Parrot OS is a Linux distribution with a heavy focus on user privacy and penetration testing. It’s based on Debian Linux. For other most popular Linux distributions, please visit our dedicated Linux download page.
When people think of penetration testing distributions, usually Kali Linux is the first one that comes to mind. While there’s definitely some functional overlap, the two distributions have a lot of differences. First impressions of Parrot make it clear that it’s more of a privacy-focused distro than a hacking one.
Parrot inherits a lot of Debian’s traits, like using the APT package manager, from which it can install a staggering number of packages that are available in Debian’s repos. Parrot also maintains their own repos full of penetration testing and privacy tools.
Parrot makes a point of “staying quiet” by disabling network services by default. This creates a smaller RAM footprint but also helps keep the system hidden if you’re on a target network. It also disables auto mounting by default. These extra security measures are nice, but may be frustrating for a novice that wants their system to “just work.”
Parrot’s passion for privacy becomes immediately apparent when browsing through the default applications that are included with the distro. You’ll find the Tor browser already installed, and various Firefox privacy plugins like uBlock Origin, Privacy Badger, and HTTPS Everywhere. It’s nice having a distro that works so hard to protect your privacy. This can make it very attractive as a daily driver for some users. You don’t need to be a cybersecurity professional or penetration tester to use this distribution, though it can definitely fill those purposes well.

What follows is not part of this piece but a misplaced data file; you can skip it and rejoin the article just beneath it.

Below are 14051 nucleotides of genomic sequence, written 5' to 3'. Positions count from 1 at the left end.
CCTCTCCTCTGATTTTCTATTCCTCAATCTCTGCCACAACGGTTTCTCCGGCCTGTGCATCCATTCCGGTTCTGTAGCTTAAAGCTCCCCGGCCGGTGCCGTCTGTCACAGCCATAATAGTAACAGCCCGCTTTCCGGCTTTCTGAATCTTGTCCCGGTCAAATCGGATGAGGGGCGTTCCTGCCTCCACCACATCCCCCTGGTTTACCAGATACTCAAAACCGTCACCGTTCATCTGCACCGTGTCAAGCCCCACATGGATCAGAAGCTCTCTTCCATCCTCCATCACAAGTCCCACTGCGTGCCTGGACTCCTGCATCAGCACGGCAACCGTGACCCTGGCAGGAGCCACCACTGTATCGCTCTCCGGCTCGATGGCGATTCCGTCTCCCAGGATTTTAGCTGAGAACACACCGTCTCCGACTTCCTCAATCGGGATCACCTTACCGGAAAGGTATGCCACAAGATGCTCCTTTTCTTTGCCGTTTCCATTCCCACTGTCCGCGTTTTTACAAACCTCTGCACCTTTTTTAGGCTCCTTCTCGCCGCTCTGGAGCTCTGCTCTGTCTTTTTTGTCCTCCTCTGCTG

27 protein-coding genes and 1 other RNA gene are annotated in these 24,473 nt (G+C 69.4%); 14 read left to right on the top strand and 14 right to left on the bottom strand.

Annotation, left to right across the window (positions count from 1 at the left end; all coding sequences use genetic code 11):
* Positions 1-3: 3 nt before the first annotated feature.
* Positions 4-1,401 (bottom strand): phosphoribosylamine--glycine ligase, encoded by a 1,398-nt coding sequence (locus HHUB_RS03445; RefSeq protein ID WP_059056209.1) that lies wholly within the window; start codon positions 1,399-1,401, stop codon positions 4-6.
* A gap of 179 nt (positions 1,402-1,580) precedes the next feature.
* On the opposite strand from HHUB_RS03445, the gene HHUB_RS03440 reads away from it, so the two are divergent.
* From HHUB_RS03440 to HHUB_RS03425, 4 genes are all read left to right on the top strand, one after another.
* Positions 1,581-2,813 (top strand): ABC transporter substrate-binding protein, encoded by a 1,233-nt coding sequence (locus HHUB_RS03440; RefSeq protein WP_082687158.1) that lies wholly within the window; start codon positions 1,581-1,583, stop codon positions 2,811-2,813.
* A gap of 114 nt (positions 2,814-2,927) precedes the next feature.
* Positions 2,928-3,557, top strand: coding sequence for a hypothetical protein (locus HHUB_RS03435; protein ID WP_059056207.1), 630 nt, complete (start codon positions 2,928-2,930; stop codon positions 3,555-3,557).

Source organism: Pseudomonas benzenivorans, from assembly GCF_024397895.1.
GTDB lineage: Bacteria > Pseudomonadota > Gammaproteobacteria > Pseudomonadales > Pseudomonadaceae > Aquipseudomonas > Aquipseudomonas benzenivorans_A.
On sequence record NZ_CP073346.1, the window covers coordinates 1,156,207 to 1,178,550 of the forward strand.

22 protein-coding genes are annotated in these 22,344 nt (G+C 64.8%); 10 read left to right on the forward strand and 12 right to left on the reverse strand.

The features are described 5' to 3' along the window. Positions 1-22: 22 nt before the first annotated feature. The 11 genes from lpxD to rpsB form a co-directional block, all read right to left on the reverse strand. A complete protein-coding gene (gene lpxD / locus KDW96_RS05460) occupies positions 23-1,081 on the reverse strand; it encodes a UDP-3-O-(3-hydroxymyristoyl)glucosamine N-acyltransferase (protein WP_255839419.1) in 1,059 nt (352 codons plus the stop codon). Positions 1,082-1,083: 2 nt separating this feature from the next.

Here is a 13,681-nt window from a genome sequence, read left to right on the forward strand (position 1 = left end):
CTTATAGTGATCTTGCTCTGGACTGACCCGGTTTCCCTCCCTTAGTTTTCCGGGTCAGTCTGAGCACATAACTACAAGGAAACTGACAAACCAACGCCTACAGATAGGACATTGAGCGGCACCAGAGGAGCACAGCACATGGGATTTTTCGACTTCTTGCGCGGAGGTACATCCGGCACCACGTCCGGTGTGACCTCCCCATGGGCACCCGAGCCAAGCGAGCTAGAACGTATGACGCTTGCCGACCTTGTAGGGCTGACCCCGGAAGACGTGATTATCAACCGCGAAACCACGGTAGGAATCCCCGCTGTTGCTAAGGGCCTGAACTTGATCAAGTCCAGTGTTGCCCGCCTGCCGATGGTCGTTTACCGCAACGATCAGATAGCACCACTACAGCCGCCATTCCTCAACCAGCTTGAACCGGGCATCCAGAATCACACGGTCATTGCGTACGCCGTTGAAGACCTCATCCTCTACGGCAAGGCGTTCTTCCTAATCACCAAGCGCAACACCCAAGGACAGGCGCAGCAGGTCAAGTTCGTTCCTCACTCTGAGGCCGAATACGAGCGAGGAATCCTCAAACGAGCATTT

Parrot OS Linux Release Schedule
Parrot OS has a rolling release schedule, meaning you don’t need to worry about downloading any new releases. Just run the update/upgrade commands with your package manager and your distro will always have the latest packages, including the security testing software.
Download Parrot OS Linux
Parrot has a few different editions you can download. The first decision you’ll have to make is whether you want “Parrot Home” or “Parrot Security.” The Home edition doesn’t have any of the hacking tools installed out of the box, but you’ll still get all the privacy features. The Security edition comes with all the penetration testing tools, nicely organized and accessible in the applications menu.
Next, you need to decide which desktop environment you’d like to use. Parrot has ISOs for MATE and KDE. MATE is their flagship download, and from personal experience, I can tell you that the dark theme and clean menus (Parrot’s default look with MATE) are very aesthetically pleasing.
Head over to Parrot’s official download page when you’re ready to grab a copy of this free operating system. There are only 64 bit versions available, and the system requirements for running Parrot are quite low.
Parrot OS has made a name for itself by being a penetration testing distro. Not only that, but one that can go toe to toe with Kali Linux and still be used as an everyday operating system. Even if you’re new to ethical hacking, Parrot’s welcoming feel, snazzy themes, and snappy responsiveness makes it a joy to learn with. It’s a safe recommendation for users concerned with privacy, development, and/or penetration testing.